Older children will also imitate how you manage your emotions or sometimes rebel against your methods. They may, for example, replace control with dramatic expression. Again, do not overlook the role of a child’s temperament. Their emotional regulation or lack thereof is not all your doing. And remember that when parents look back, they almost always see things they wish they had done differently. The fact is, every person has “issues” that are not completely resolved and are transmitted in some form to their children.

Regulate, but Don’t Squelch or Impose

As children grow, they learn what emotions make them happy—feelings to increase or prolong, like laughter and sharing – enjoying and regulating your responsiveness and they begin to learn to stop feeling things that they don’t like. You may want to be sure that you do not essentially eliminate these emotional “colors” in your child.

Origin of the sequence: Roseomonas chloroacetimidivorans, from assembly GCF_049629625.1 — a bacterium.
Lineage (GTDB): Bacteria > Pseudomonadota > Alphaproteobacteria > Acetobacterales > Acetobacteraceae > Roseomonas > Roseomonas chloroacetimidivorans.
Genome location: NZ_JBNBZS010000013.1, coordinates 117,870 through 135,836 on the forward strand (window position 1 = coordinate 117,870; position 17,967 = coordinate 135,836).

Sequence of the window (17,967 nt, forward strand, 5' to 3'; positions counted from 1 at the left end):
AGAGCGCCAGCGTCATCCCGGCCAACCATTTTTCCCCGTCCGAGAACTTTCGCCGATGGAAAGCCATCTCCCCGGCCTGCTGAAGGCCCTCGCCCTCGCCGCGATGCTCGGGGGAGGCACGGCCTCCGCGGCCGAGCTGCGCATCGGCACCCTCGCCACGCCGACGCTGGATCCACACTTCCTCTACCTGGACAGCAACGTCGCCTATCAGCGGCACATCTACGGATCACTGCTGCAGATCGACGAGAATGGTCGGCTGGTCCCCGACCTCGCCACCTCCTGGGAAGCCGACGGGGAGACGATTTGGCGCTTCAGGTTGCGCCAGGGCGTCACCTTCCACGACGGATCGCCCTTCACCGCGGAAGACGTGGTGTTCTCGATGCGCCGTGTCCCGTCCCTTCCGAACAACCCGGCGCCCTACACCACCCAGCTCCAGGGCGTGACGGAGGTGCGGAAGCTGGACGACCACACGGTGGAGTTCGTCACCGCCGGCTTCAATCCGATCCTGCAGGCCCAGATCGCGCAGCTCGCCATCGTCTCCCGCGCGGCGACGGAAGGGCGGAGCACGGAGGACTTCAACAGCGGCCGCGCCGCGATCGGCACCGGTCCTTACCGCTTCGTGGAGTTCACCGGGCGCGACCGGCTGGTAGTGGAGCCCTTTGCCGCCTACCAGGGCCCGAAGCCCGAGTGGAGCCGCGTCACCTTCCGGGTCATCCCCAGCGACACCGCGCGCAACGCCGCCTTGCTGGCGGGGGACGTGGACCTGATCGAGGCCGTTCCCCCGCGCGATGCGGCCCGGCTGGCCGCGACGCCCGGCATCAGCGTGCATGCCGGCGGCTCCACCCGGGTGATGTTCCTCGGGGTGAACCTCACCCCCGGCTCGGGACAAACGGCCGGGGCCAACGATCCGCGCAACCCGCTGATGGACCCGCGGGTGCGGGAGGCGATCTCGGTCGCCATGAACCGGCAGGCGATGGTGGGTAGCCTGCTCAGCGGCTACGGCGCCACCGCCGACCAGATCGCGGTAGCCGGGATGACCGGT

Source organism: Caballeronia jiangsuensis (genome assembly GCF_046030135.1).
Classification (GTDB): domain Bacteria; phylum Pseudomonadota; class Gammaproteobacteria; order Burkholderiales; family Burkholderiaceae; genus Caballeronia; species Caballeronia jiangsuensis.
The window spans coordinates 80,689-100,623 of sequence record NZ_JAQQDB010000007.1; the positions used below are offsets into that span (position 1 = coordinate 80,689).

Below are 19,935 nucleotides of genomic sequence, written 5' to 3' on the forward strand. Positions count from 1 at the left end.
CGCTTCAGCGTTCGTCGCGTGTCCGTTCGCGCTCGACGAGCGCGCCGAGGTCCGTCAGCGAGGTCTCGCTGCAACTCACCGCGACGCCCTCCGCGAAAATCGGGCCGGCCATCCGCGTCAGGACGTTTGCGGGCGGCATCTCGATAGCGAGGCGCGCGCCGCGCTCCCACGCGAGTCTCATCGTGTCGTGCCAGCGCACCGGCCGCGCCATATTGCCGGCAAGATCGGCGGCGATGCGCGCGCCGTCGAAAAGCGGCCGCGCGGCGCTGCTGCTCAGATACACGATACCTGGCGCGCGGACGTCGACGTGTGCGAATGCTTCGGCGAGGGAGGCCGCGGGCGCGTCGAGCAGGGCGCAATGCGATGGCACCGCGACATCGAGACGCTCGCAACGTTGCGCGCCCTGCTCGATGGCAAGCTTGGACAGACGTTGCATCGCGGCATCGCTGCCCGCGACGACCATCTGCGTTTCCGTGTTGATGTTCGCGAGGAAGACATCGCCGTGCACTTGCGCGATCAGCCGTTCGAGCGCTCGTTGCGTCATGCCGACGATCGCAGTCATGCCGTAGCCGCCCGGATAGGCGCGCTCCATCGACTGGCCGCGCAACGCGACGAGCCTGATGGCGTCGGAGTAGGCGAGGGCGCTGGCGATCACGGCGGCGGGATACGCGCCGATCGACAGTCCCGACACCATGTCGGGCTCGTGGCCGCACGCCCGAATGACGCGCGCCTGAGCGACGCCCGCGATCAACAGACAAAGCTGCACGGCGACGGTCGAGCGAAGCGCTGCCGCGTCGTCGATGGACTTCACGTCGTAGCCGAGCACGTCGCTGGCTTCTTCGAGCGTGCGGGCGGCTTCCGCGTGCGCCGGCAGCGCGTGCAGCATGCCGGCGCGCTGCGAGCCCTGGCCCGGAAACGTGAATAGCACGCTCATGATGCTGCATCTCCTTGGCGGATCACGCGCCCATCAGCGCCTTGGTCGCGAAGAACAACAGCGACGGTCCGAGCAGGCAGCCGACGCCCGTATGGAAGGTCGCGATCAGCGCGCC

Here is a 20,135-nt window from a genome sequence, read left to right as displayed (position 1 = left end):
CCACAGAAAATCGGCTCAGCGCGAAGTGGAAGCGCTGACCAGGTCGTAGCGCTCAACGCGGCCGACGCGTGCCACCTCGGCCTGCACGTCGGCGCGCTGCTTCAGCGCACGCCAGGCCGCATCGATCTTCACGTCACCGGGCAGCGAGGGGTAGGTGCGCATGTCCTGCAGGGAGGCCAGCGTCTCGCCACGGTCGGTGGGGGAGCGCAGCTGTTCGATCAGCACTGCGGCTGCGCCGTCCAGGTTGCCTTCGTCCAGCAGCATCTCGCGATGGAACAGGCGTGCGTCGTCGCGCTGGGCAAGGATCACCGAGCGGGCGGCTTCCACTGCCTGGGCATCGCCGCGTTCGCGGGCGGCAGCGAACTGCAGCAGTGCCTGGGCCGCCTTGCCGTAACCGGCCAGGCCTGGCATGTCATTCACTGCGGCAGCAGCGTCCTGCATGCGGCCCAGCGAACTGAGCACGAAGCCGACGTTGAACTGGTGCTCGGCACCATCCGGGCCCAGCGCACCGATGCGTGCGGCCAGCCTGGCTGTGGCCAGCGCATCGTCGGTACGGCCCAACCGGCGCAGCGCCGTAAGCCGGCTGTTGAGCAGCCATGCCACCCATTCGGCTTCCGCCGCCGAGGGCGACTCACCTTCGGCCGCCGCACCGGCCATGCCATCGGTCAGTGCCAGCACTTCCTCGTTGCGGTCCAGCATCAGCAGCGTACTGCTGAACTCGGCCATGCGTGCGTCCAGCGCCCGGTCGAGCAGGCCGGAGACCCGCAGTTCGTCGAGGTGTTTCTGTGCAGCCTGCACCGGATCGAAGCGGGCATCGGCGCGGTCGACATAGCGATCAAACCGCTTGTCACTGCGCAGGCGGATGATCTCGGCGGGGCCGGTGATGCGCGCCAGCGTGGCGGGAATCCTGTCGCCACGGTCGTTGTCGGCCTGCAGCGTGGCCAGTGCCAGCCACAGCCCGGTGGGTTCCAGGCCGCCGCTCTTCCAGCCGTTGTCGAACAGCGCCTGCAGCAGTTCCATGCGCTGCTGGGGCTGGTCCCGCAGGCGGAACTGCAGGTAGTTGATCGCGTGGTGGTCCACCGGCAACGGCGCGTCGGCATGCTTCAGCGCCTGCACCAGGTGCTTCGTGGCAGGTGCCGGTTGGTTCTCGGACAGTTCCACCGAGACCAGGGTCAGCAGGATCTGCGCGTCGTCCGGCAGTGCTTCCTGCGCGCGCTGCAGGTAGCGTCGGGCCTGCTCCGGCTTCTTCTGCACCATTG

Although I have said HSPs feel more, some HSPs can become expert quite early at covering up their strong feelings. This is true especially of men in cultures in which they are not supposed to show very much emotion. But there are also families and entire cultures in which strong feelings, or certain feelings, are not allowed.

If you think about it, in your family and in every family, some emotions were encouraged and others were discouraged. In some families, anger is fine, but sadness is not. In others, fear is expected, and joy is not. And so forth. You may want to think about the emotions that were not accepted in your family because you may not have many ways to work with them except not to feel them at all. If this is you, remember that increasing your awareness or expression of your emotions is another form of emotional regulation.

For our children and ourselves to have all emotions available when needed would probably be everyone’s choice. Emotions are the messages about what’s really going on inside us and around us. They tell us what we need and want, plus sometimes what others need and want by “feeling their feelings.” Repress all that and not only do you miss important knowledge, but the bottled-up physical reaction can manifest itself as chronic illnesses.